According to reports, a draft of a “white paper” on artificial intelligence shows that the EU is considering new regulations. These rules will restrict artificial intelligence developers and ensure that these modern technologies are developed in an ethical way. The competent authority of the European Union plans to implement these new regulations in “high-risk sectors”. They include health care, transportation, and other fields. Member states in the European Union can upgrade laws involving safety and liability determination. The EU will publish the relevant documents in mid-February this year.
European Union to ban face recognition in public places
In addition, the European Union is also considering the deployment of face recognition technology for government authorities and public relations agencies. It will also restrict the implementation rules for the use of systems such as face recognition in public places. These provisions indicate that public and private organizations will have limited access to artificial intelligence technologies. This will help the union to assess the risks with these technologies.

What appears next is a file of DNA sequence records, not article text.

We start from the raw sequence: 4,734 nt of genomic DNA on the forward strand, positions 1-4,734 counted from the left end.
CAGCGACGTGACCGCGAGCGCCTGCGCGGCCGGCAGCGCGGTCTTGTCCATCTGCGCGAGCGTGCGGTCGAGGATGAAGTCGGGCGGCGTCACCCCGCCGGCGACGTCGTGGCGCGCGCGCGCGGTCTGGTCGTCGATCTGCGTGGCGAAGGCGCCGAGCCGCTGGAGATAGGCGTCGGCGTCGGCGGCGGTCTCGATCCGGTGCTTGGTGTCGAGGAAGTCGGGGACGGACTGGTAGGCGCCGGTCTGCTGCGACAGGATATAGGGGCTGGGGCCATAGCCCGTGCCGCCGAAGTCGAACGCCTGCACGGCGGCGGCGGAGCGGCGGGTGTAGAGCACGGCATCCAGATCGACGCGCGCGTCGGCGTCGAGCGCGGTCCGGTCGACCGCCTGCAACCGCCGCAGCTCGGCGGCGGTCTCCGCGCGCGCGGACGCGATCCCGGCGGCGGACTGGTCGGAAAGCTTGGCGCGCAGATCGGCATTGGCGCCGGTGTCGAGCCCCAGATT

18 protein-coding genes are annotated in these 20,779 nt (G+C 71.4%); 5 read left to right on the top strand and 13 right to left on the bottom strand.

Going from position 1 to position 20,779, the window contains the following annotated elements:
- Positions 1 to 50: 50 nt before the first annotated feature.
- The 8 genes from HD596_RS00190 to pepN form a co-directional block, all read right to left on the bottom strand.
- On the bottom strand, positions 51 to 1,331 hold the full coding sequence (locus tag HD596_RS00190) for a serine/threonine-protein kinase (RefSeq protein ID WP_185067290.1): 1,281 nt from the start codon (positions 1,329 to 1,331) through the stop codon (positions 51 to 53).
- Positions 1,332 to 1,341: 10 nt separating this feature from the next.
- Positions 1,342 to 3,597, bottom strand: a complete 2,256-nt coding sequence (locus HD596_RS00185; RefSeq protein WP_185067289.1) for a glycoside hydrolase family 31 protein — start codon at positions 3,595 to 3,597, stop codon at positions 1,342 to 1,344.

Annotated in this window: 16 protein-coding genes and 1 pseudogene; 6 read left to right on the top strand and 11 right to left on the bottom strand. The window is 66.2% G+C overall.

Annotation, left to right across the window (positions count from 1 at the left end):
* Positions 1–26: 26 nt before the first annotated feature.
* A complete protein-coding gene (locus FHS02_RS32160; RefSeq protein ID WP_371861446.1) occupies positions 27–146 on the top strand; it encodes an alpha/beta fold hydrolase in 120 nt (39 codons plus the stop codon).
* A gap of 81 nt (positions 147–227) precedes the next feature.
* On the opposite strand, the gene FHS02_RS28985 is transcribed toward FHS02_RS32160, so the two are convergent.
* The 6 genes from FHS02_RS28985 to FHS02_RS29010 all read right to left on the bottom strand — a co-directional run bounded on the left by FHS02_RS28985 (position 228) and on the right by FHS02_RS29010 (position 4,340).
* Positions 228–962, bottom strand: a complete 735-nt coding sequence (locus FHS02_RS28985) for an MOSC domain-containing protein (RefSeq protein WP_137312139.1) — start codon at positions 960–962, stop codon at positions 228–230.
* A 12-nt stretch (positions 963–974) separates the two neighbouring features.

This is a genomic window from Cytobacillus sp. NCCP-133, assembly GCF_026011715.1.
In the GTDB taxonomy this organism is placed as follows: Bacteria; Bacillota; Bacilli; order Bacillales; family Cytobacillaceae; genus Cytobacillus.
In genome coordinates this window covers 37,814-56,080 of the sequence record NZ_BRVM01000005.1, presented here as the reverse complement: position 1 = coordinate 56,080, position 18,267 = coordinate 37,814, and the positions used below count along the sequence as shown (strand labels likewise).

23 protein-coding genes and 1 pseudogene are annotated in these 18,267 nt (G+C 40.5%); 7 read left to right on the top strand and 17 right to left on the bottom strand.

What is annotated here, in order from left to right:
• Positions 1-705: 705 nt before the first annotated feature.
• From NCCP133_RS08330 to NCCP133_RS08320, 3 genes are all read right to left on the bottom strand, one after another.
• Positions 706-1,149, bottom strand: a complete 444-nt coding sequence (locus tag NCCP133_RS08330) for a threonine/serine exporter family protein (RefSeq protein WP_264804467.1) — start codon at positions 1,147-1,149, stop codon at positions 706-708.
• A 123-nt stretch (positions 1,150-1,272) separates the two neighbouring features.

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This “white paper” is also part of the European Union’s efforts to catch up with China and the US that have made progress in the field of artificial intelligence. However, to a certain extent, this will raise European standards of value, such as the privacy of users.
EU documents said: “On the basis of these existing regulations, the future regulatory framework can be taken a step further. This includes a time-bound ban on the use of face recognition technology in public places”. In the meantime, “a sound method for assessing the impact of this technology and possible risk management measures can be identified and developed.”
The European Union stated that in Europe, artificial intelligence has been subject to various European regulations. The union is looking at provisions on privacy, non-discriminatory fundamental rights, product safety, and liability compensation laws, etc. However, these regulations may not fully cover all the specific risks with these new technologies. For example, product safety regulations currently do not apply to AI-based services.